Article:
Despite her massive posthumous following, Aaliyah’s most popular songs were only available online via unofficial channels, such as fanmade YouTube videos. The late singer’s top hits, which include “One in a Million,” “Try Again,” and “Are You That Somebody,” recently surfaced on Apple Music and iTunes. The songs are compiled in the 2005 release Ultimate, a collection of Aaliyah’s greatest hits. The tracks are exclusively available on Apple platforms, for now, with no sign of them on TiDAL or Spotify. Prior to this release, Aaliyah’s 1994 debut Age Ain’t Nothing But a Number was the only album available online.
According to recent Complex article “The Inexplicable Online Absence of Aaliyah’s Best Music,” Aaliyahs uncle, music industry exec Barry Hankerson, owns the majority of her masters — except for the ones for Age Ain’t Nothing But a Number. The reasons behind why her songs haven’t been largely available online, appear to be a mix of personal issues along with the usual business rigors of the music industry.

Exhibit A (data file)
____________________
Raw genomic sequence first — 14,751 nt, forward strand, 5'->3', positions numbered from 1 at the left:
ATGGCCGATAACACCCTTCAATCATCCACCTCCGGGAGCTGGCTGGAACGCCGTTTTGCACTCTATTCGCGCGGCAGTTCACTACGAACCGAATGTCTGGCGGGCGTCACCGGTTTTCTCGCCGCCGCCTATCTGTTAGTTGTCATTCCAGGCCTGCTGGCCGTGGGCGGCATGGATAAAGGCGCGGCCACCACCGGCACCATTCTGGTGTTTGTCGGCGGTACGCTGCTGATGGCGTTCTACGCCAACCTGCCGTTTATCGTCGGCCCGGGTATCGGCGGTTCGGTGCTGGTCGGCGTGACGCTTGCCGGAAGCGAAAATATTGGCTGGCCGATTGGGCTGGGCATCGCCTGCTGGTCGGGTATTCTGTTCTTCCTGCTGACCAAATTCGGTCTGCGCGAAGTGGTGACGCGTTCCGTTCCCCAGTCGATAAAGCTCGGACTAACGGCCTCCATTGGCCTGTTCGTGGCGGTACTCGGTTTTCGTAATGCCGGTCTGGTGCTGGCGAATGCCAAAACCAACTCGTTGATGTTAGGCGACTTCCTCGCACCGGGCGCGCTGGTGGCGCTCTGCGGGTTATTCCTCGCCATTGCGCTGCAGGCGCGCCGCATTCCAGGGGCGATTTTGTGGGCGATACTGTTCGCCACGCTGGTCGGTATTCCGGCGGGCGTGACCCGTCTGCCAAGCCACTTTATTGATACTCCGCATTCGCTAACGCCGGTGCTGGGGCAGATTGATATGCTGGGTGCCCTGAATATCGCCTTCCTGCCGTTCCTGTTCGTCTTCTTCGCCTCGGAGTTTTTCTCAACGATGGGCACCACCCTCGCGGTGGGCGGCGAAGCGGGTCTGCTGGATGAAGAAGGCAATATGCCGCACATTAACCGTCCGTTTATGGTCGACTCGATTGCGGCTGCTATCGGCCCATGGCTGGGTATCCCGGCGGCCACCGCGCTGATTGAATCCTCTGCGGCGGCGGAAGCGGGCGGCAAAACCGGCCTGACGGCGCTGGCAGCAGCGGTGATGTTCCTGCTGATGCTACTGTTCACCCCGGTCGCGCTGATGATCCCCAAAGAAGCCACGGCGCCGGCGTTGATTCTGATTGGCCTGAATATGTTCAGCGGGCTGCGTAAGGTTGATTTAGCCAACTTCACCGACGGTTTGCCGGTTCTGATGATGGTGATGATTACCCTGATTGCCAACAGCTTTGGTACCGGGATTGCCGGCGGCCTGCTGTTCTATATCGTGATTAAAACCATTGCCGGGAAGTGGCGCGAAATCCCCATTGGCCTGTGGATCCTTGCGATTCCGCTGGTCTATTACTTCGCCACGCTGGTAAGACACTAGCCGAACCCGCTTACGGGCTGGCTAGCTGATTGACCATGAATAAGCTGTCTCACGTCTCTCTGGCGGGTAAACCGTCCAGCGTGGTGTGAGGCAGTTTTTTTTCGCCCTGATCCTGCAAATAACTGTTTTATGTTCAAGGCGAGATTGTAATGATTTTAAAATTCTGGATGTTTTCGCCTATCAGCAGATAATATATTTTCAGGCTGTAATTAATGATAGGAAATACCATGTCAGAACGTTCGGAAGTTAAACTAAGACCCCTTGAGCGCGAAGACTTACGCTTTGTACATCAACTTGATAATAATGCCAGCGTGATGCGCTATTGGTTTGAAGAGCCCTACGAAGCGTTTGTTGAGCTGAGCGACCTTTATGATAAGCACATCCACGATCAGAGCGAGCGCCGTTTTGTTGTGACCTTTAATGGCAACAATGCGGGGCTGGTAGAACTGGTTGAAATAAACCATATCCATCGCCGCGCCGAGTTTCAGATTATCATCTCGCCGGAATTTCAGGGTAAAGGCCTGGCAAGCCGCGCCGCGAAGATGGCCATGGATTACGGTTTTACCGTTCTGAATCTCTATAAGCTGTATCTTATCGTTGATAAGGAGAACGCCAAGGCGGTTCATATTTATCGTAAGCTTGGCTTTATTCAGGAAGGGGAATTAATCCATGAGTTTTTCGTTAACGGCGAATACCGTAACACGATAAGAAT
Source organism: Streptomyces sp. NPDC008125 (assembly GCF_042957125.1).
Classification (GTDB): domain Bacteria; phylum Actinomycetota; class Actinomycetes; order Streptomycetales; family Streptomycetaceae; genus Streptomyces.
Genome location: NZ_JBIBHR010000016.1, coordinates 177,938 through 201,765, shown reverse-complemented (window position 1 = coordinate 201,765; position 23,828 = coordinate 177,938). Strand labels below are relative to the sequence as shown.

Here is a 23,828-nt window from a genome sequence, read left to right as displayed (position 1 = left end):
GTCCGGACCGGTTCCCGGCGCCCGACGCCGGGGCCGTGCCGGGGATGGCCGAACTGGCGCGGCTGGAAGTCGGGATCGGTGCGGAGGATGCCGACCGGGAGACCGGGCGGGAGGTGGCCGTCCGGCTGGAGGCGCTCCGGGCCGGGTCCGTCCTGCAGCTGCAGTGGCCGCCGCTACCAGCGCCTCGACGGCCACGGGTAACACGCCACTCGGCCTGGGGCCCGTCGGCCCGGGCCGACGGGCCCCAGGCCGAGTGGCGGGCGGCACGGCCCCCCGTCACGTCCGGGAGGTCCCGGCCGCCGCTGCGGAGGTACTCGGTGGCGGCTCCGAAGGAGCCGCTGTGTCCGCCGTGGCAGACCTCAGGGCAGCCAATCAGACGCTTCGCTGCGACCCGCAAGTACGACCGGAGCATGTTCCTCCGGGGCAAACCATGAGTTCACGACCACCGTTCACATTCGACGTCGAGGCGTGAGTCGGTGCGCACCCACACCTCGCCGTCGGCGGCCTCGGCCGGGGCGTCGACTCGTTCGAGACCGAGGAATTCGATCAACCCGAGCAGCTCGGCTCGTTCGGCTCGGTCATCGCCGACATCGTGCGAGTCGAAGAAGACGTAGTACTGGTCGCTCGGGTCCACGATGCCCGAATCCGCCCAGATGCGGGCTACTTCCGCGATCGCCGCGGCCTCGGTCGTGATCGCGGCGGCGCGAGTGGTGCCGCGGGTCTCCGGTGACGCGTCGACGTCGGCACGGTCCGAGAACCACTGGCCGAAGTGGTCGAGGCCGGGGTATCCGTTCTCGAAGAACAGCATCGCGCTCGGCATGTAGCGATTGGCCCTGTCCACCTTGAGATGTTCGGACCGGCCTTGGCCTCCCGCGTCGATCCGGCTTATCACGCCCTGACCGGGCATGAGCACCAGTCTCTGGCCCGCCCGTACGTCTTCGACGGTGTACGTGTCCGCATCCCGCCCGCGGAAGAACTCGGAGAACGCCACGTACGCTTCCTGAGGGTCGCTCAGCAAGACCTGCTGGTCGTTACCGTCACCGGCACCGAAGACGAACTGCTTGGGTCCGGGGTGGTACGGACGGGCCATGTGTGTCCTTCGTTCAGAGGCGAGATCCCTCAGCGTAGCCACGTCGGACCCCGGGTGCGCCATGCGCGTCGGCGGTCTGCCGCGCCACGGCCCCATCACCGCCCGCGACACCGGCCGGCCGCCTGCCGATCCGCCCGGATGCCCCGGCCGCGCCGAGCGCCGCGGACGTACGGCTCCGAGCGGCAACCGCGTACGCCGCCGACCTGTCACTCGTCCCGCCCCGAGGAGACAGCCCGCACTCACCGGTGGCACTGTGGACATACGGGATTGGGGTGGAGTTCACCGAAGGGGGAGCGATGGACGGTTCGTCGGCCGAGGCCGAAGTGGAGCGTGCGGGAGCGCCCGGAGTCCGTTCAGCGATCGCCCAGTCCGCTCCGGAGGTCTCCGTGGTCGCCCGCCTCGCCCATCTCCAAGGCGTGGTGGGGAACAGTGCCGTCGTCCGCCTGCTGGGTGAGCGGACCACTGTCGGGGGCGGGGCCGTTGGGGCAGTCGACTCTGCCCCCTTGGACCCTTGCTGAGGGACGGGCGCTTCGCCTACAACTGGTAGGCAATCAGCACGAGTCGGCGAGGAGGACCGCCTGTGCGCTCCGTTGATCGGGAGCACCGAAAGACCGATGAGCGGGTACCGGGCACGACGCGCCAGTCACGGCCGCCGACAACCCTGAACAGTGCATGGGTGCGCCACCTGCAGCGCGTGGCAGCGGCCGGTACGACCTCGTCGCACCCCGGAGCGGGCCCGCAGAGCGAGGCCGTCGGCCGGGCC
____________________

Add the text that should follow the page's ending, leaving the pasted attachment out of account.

In 2013, Aaliyah’s albums One in a Million and Aaliyah were illegally uploaded to iTunes by a company called Craze Digital. As Craze Digital did not own the rights to her music, the albums were quickly yanked off of the platform and the company was sued.
Posthumous battles over online availability aren’t new. From the Beatles to most recently (and sadly) Prince, making a deceased artist’s music available for download and streaming can pretty complicated and tumultuous.